Share the stage, live the dream
One-day fantasy camp lets would-be rockers feel like stars
By DAVE PAULSON • Staff Writer • August 8, 2008
It's been said countless times in countless ways: You can't swing a stick in Nashville without hitting a songwriter, guitar picker or industry insider. Still, there are plenty of folks in Music City who have never strummed a guitar, banged a drum or seen a concert from the view of the performer.
They'll get their chance Monday, when the Rock and Roll Fantasy Camp — on "tour" this summer — stops in Nashville.
Campers will get to spend the day rehearsing in groups led by rock star counselors, including current and former members of AC/DC, Guns 'N' Roses, The Cars and Middle Tennessee's own Mark Slaughter, before performing that evening in a full-blown rock concert at Wildhorse Saloon.
Previous camps have taken place as multiple-day sessions in Las Vegas, Hollywood and New York, but Rock and Roll Fantasy Camp on Tour marks the first time one-day camps have been offered, with stops in 14 cities this summer. Admission for the one-day experience is $1,999. The premium VIP package is $2,499, and for $9,999 you get a five-day travel package.
Founder David Fishof says the camp provides "life-changing experiences."
"Everyone wants to be a rock star. We give you a chance to really sample it and see what it's like."
Counselors share fun
Before founding the camp 10 years ago, Fishof produced concert tours for artists including Ringo Starr and the Monkees. As a man who's spent decades entrenched in the industry but who wasn't schooled in how to play an instrument, he found a way to share the experience with others.
"I wanted to be able to give fans the opportunity to see what it's like to hang out and play with rock stars on the big stage," he says
It's not only an exciting experience for campers, but their rock star counselors, too. Dave Ellefson, former bassist for Megadeth, joined the camp last year in Las Vegas and is touring with the camp this summer. Ellefson says that most campers who sign up for the metal musician's group are "decent musicians," and that the rehearsals for the concert can become very serious.
"No one wants to pay to sign up, go on stage and then (stink)," Ellefson says. "Everybody wants to have their act together, especially with these one-day camps, because they're usually doing this in their hometown in front of their friends. The last thing you want to do is go into the office the next day and have everyone laugh at you. Part of our jobs as counselors is to help bring the best out of everybody."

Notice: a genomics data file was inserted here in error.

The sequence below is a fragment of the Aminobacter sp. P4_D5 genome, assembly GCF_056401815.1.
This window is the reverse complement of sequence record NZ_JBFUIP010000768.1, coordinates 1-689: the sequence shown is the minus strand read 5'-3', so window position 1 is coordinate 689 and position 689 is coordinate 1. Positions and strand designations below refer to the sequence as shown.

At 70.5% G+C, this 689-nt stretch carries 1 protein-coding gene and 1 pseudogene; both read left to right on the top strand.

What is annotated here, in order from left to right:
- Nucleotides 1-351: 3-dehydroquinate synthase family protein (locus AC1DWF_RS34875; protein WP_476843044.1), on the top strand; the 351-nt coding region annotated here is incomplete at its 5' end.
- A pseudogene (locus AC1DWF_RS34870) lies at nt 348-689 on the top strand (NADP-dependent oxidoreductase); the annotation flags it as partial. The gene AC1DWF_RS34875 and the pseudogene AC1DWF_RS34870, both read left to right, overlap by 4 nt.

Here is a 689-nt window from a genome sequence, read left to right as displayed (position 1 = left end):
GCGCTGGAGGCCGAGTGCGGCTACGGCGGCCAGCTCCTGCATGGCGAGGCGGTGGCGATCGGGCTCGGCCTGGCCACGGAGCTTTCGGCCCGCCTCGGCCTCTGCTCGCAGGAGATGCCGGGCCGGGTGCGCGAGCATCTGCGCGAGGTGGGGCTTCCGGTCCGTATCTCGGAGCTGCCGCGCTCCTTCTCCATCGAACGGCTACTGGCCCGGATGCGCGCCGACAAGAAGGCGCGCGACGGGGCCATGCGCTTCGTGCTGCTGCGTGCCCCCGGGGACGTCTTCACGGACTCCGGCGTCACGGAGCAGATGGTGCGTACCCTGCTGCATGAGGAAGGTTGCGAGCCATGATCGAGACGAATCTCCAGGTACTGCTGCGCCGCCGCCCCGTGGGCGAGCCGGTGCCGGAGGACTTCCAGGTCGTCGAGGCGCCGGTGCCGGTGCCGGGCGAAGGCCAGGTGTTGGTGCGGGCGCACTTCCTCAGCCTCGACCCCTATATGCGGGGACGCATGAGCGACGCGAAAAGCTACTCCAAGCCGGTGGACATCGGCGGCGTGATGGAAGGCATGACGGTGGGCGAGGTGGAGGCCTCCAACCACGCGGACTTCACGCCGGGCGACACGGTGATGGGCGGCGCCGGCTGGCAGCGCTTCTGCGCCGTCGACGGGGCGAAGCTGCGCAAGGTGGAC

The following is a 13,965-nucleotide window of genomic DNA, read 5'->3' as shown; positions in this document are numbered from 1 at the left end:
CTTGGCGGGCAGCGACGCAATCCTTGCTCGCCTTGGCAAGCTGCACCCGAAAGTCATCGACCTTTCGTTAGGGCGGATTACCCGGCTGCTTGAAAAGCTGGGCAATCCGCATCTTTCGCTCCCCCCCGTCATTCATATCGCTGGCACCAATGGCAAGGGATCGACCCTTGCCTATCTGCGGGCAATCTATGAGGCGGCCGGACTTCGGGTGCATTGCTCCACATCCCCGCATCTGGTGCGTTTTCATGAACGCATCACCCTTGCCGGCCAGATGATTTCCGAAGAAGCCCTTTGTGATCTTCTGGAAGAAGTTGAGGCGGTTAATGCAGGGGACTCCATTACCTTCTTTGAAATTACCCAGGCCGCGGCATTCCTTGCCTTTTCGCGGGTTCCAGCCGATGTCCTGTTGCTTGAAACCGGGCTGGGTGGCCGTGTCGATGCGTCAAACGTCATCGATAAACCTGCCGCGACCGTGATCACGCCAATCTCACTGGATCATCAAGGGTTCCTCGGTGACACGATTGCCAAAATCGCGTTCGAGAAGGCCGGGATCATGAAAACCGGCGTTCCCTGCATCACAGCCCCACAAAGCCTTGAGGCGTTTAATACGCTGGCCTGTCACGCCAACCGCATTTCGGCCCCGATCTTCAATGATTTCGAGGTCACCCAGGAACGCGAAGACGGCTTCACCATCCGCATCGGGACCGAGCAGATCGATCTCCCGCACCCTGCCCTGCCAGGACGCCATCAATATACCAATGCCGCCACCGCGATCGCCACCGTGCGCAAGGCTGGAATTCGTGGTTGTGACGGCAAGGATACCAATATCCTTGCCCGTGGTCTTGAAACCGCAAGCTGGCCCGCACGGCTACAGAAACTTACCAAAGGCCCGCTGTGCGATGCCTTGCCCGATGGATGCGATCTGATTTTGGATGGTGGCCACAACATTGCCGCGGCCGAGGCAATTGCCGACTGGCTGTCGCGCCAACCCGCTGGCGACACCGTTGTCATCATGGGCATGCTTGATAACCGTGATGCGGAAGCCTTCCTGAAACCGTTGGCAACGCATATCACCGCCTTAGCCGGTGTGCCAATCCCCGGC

But considering the range of experience campers possess ("We get people who have played for 30 years to someone who's a 'Guitar Hero'freak and doesn't know how to play an instrument," Fishof says), much of the responsibility for the performance can fall on the counselors.
"(Song choice) is based on what the drummer can play and what the singer can sing," Ellefson says. "I've had some groups where the guitar player didn't play all that much, so I ended up playing their guitar parts on my bass. We're playing a Rolling Stones song, and here I am playing the melody on my bass. It's fun for me as a counselor because it forces me to really be on my toes and shift gears pretty quickly. It's almost more like being a producer."
While the camp lets many live out a dream they'd never attain otherwise, Fishof and Ellefson say it's also helped some truly talented campers — many of those being teenagers with little performance experience — come out of their shells. A member of Ellefson's first camp group in Las Vegas made a powerful impression on him and several other counselors.
"This girl, Natalie, she was from Canada and she could just sing her tail off," he says. "Every time we played or worked up a new song, or some other counselors came by the room, they watched her and their jaws dropped. She sounded like Janis Joplin reincarnated."
It takes all kinds
Discovering campers such as Natalie might be a nice bonus for counselors, but above all, the camp is fueled and kept alive not by the campers' talent, but by the fun they have living out their dream. The vicarious thrill is a two-way street between campers and counselors, Fishof says.
"What's made it very exciting is that not only have the campers enjoyed the camp and kept it going for 10 years, but the rock stars really enjoy it. Roger Daltrey has come back five times. . . . If they didn't enjoy it, I wouldn't have a camp."
"Some campers come dressed like they're on vacation," Ellefson says. "Some come dressed in their latest T-shirt from Hot Topic and all their rock garb. Everyone's trajectory into the thing is different, and that's what makes it pretty cool.
"People are at different points in their lives. We get a lot of VPs and CEOs to the wife who wants to step it up from karaoke to the teenage shredder — everybody's welcome. If all you can do is stand and shake a tambourine, what the heck? Come on and do it, and we can make it work."